Teaching with MobLab: Elinor Ostrom and the Commons
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Teaching with MobLab: Elinor Ostrom and the Commons

Doug Norton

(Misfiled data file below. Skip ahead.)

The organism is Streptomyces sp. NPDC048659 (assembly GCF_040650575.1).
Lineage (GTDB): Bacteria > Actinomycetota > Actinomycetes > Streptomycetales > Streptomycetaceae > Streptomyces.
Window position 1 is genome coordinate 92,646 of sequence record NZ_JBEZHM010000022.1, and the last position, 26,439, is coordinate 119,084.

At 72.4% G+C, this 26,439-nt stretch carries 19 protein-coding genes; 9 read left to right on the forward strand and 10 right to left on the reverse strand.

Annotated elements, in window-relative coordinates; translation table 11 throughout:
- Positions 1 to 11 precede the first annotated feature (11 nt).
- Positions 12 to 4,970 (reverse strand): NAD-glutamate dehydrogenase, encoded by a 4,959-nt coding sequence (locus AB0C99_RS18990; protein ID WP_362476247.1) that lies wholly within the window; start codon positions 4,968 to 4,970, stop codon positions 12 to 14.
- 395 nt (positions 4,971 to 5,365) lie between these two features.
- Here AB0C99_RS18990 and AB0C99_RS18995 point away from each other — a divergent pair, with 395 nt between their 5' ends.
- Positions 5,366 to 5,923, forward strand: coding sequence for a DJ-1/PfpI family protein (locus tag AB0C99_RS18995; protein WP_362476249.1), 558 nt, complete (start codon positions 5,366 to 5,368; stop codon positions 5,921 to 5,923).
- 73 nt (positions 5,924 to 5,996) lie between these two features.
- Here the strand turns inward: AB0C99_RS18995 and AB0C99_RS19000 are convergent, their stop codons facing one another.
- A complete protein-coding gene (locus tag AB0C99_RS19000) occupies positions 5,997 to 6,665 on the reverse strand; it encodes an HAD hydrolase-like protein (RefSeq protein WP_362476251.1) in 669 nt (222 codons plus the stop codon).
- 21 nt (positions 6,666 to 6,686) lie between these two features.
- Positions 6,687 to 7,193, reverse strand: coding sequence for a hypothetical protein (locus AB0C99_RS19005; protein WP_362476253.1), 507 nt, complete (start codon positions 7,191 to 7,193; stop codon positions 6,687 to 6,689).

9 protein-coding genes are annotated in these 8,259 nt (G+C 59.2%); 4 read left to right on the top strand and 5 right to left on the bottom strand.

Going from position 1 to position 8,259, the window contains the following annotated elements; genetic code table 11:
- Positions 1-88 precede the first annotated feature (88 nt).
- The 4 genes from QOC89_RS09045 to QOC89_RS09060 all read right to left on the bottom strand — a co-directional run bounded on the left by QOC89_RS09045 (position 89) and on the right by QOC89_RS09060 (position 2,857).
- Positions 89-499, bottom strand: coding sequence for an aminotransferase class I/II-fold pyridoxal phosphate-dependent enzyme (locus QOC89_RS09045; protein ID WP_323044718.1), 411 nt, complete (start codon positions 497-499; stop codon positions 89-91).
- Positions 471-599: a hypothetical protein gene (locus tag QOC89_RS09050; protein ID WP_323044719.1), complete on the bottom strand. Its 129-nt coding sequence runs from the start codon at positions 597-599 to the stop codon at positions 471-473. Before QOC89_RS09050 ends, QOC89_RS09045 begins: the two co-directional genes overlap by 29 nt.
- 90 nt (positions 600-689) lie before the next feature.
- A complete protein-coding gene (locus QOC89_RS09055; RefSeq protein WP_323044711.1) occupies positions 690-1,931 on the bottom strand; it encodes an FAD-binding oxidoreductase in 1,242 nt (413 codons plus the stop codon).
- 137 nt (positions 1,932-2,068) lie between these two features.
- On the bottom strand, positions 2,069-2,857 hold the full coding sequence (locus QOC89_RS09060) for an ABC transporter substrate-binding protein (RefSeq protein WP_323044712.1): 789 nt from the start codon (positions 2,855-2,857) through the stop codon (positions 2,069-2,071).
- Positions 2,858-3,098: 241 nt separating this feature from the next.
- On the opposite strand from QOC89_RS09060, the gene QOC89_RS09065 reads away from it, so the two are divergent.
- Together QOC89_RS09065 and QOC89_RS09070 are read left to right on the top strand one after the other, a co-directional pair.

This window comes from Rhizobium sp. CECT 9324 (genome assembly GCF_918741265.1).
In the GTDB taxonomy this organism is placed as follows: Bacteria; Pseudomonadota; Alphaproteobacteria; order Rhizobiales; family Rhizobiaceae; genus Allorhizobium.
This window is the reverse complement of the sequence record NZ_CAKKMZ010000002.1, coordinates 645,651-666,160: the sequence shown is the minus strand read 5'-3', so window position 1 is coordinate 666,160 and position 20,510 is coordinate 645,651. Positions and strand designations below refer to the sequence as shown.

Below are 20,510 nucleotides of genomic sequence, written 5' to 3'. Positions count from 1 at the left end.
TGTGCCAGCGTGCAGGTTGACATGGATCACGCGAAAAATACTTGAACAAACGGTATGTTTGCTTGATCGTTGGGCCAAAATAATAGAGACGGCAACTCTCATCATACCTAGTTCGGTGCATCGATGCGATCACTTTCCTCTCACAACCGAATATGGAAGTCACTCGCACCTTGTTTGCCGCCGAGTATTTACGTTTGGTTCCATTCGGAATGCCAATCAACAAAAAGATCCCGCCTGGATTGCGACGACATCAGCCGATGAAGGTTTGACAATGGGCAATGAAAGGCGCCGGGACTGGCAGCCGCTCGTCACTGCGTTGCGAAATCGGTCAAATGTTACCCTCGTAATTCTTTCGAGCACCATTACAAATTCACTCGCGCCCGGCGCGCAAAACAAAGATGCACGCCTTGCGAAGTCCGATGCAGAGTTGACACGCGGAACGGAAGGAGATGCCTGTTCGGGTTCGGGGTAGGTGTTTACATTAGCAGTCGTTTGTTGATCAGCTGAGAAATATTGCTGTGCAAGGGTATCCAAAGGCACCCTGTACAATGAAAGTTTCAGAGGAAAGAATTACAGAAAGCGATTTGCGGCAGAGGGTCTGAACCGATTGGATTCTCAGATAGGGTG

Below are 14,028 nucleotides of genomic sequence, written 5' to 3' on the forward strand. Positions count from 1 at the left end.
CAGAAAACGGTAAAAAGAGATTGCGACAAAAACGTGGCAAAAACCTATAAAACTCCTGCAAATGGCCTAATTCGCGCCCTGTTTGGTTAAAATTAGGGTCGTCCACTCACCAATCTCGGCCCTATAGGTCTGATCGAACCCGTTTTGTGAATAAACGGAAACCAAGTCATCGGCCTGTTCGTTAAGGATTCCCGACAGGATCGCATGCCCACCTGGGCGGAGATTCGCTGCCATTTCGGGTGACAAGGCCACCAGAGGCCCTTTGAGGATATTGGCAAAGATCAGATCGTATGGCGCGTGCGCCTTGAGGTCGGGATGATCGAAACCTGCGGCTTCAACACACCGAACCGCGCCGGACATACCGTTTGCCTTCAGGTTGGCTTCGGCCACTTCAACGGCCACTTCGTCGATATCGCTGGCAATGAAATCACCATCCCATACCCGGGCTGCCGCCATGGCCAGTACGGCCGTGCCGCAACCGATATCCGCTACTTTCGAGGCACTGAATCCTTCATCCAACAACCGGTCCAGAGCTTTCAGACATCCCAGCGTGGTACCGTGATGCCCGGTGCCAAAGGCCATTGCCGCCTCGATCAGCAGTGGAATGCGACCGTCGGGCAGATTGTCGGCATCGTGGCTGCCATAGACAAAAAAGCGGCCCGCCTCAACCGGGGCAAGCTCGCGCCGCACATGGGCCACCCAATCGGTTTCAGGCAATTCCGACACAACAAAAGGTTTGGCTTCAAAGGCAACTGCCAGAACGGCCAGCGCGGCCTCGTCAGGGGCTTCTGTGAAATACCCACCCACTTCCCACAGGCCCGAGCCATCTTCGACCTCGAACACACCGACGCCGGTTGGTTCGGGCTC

Elinor Ostrom is my favorite economist — though, as the political scientists at Duke made clear, “You can’t have her. She’s ours.” Let’s compromise: She is my favorite political economist. In 2009, Elinor “Lin” Ostrom was the first woman to win the Nobel Prize in Economics. She was awarded the Nobel for, “her analysis of governance, especially the commons.” The “commons” refers to a resource that can be used by several people, but each person’s use subtracts from what is available for the rest of the people. You can find examples of common pool resources from a well in the Old Testament (see Genesis 29:2-3), to fisheries, oil reserves, broadband internet, and more.Ostrom’s early work on the commons involved field research. She would investigate how different tribes or communities managed their common pool resource. In that research she would find that communities could devise rules for equitable and sustainable use of their resources. And, that if some people in the community violated rules of use there were consequences. In 2010 Elinor Ostrom spoke at the Social Dilemmas Conference. I was attending that conference at Rice University and I remember her recounting the following story (which is similar to the one from “Design Principles of Robust Property-Rights Institutions: What Have We Learned?”):"One of my own vivid recollections from doing fieldwork in the Middle Hills of Nepal during the 1990s was seeing an enclosed field with a domesticated cow in the center of a village. In response to my question as to what was happening here, my Nepali colleagues indicated that the enclosure was a kind of “cow jail.” When three adult members of the local farmer-managed irrigation system agreed that a member had not followed water harvesting or maintenance rules after receiving a verbal warning, they were authorized to bring a cow from the errant farmer’s fields to the village area. In an agricultural village, everyone knows who owns a cow. Thus, while the cow was grazing in the center of the village producing milk for the village council to distribute, all of the farmer’s neighbors were learning about the farmer’s nonperformance. Once the farmer had paid a modest fee for breaking the rules, the cow would be returned, so this second-stage sanction was not severe in the long run. Needless to say, however, most members of the irrigation system preferred to follow the rules rather than be embarrassed by this form of a graduated sanction."MobLab has three games that relate to these stories that I have shared here but today I will write about the Commons: Fishery game. In this game students operate a fishing boat on the sea and cast their nets to catch fish. There is a maximum capacity of fish in the sea and the fish population doubles at the end of each season. There are several fun manipulations that can be done with this game:First, the commons is fundamentally about having too few property rights. Because each person can fish the lake, graze the pasture, take the water, etc. there are incentives for each person to take the resources before the other person gets them all. This is akin to you and your sibling sharing a milkshake and trying to slurp it up before the other consumes it all. You can create perfect property rights by having students in the game be the only ship on the sea. This removes the incentive to consume quickly (unless they have a super high discount rate!). After running that game you can run it again with the standard group of four and have a fun conversation about how property rights provide incentives to consume at a more sustainable clip.Second, another important aspect of the commons is the role of covenants or agreements about how much to use the resource. In our games you can allow students to chat with each other within the game to make these agreements. Even though these covenants are cheap talk, in her own laboratory research Elinor Ostrom found that cheap talk improved cooperation and reduced tragedy in the commons, “A striking aspect of the discussion rounds was how rapidly the subjects, who had not had an opportunity to establish a well defined community with strong internal norms, were able to devise their own agreements and verbal punishments for those who broke those agreements.” (Ostrom, Walker, and Gardner, 1992, p. 410).Third, you can also manipulate whether the game is finite or indefinitely repeated. Cooperation is greater when people expect to receive a greater stream of benefits from future cooperation. This is the case with people who are in a community with each other over a long period of time. Early defection kills all the benefits people expect to receive over their lifetime.Related to the “cow jail” and the punishment aspect of governing the commons we have a different  game, “Public Goods with Rewards and Sanctions”, but we can save the exposition of that game for a different time.